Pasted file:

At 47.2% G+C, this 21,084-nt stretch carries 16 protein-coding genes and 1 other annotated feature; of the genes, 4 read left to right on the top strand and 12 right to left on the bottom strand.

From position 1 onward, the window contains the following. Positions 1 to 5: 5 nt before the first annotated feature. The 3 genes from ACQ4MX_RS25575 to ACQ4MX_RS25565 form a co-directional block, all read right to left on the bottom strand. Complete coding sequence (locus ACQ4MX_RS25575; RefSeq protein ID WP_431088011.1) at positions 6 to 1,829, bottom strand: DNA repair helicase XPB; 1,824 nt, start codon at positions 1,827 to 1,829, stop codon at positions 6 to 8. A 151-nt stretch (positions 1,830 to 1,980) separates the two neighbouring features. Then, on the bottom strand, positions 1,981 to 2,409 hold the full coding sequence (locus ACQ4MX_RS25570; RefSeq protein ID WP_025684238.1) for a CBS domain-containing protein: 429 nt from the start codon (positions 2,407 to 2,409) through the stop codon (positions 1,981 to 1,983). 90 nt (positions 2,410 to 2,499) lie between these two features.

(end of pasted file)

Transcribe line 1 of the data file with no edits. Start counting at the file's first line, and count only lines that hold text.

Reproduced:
At 47.2% G+C, this 21,084-nt stretch carries 16 protein-coding genes and 1 other annotated feature; of the genes, 4 read left to right on the top strand and 12 right to left on the bottom strand.